Feeds

Net Neutrality bid gone for good

Welcome to Switzerland

Top three mobile application threats

The final attempt this session to give the United States regulator more discretion over the deployment, and potential abuse of broadband, has failed.

A "net neutrality" amendment to the telecommunications reform bill failed to pass the House Energy and Commerce committee by 34 votes to 22 yesterday.

The move comes against the backdrop of consolidation in the telecommunications business, with the former monopoly AT&T coalescing back into two giants: Verizon and AT&T. Both want to take on the entrenched cable industry by offering high speed video download services, and net-based TV, IPTV over fiber.

It's given rise to much paranoia, some of it justified. But the response, framed under the unpromising moniker "net neutrality", was never likely to succeed. Rather than ensuring the scope of regulation is appropriate to reflect the recent consolidation, and ensuring that the FTC actually does the job, the amendments were full of pettyfogging detail.

For example, where a simple FTC guideline would have been adequate, amendments specified minimum bandwidth requirements right down to the Kilobit/s. That's the FTC's job to judge, and would have led to a course of action that would have required the committees to return to the subject in detail each year.

And the home-brew attempt to manufacture a grass roots consensus behind the amendments only succeeded in embarrassing everyone concerned. A small gun lobby signed up at the last minute to the SaveTheInternet.com website, having been tricked into the idea they'd lose their right to free speech.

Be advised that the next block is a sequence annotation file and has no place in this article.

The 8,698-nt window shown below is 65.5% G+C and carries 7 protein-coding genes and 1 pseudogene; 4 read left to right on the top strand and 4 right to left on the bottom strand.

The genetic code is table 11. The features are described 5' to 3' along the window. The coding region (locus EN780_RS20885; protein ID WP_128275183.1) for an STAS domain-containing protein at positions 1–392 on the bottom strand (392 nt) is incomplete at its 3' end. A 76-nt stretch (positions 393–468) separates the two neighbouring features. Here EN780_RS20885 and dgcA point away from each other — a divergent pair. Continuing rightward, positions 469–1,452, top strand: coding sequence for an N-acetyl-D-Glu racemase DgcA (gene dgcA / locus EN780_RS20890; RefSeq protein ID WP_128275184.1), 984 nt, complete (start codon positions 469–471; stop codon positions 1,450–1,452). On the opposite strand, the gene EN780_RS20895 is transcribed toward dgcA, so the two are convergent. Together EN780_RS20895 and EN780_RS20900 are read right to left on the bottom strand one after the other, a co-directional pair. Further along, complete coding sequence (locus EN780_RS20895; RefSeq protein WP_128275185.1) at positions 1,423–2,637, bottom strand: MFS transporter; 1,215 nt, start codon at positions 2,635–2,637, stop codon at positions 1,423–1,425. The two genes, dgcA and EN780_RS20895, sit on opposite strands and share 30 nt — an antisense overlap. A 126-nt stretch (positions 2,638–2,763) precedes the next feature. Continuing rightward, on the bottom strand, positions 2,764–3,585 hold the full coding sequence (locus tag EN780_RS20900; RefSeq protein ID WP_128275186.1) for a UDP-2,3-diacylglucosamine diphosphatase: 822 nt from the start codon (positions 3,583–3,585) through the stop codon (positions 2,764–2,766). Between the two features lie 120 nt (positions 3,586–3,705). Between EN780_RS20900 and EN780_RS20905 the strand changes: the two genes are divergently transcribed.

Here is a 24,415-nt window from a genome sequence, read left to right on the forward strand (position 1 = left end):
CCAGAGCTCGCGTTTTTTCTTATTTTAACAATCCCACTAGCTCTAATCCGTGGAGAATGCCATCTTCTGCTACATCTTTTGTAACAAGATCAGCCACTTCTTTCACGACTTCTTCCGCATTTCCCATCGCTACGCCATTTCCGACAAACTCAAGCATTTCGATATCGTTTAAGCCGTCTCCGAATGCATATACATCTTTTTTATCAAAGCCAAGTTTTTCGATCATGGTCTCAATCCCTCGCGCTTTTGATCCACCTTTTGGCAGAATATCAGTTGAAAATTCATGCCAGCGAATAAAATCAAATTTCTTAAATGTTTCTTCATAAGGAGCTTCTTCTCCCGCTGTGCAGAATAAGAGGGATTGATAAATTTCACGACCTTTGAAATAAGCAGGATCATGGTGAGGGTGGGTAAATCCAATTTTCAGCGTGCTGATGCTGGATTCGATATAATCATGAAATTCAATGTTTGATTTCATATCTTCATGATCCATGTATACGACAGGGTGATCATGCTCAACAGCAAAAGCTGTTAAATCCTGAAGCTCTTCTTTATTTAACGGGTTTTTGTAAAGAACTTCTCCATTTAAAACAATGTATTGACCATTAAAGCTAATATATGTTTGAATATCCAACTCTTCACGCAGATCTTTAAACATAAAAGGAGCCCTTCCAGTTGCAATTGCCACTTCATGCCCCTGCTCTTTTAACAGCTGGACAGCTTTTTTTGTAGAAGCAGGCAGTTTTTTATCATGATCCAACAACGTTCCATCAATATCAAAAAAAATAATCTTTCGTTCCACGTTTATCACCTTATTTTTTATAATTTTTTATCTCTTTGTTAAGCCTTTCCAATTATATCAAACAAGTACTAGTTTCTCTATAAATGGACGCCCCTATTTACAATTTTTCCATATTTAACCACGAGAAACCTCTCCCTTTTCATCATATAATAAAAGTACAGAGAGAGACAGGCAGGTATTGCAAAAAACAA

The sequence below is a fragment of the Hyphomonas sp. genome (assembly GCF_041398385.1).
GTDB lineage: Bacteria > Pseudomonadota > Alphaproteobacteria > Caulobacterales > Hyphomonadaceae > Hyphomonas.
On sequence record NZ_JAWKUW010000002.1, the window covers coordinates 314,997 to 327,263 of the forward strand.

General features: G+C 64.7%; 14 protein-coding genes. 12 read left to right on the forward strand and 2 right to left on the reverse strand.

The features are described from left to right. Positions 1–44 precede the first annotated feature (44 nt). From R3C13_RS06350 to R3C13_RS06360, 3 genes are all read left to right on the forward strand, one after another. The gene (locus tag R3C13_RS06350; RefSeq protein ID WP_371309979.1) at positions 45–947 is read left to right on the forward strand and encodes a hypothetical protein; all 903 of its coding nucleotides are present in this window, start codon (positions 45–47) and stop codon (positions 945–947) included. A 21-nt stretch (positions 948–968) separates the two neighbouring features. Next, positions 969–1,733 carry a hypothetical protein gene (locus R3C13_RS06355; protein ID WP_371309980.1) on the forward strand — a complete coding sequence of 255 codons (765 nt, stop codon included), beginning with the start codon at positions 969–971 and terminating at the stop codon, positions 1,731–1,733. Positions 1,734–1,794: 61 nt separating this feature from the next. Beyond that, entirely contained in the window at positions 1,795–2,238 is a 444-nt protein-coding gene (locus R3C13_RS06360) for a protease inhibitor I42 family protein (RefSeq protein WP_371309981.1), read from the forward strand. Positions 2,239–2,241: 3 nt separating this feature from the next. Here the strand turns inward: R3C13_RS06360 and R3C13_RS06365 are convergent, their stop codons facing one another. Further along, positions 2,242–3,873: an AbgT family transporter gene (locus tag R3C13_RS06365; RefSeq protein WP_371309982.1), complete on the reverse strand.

There are important principles at stake here, so here's hoping the campaign regroups in more coherent and professional fashion next time. And with better branding. The only people who went to the barricades for the cause of "neutrality" were the Swiss. ®

Combat fraud and increase customer satisfaction

More from The Register

next story
Virgin Media so, so SORRY for turning spam fire-hose on its punters
Hundreds of emails flood inboxes thanks to gaffe
A black box for your SUITCASE: Now your lost luggage can phone home – quite literally
Breakfast in London, lunch in NYC, and your clothes in Peru
AT&T dangles gigabit broadband plans over 100 US cities
So soon after a mulled Google Fiber expansion, fancy that
AT&T threatens to pull out of FCC wireless auctions over purchase limits
Company wants ability to buy more spectrum space in auction
EE & Vodafone will let you BONK on the TUBE – with Boris' blessing
Transport for London: You can pay, but don't touch
NBN Co plans fibre-to-the-basement blitz to beat cherry-pickers
Heading off at the pass operation given same priority as blackspot fixing
NBN Co in 'broadband kit we tested worked' STUNNER
Announcement of VDSL trial is not proof of concept for fibre-to-the-node
Google eyes business service in latest Fiber trials
Lucky Kansas City buggers to host yet another pilot program
Huawei exec: 'Word of mouth' will beat Apple and Samsung in Europe
World Mobile Telephone Factory No.3 won't fling the big bucks around just yet
prev story

Whitepapers

Securing web applications made simple and scalable
In this whitepaper learn how automated security testing can provide a simple and scalable way to protect your web applications.
3 Big data security analytics techniques
Applying these Big Data security analytics techniques can help you make your business safer by detecting attacks early, before significant damage is done.
The benefits of software based PBX
Why you should break free from your proprietary PBX and how to leverage your existing server hardware.
Mainstay ROI - Does application security pay?
In this whitepaper learn how you and your enterprise might benefit from better software security.
Combat fraud and increase customer satisfaction
Based on their experience using HP ArcSight Enterprise Security Manager for IT security operations, Finansbank moved to HP ArcSight ESM for fraud management.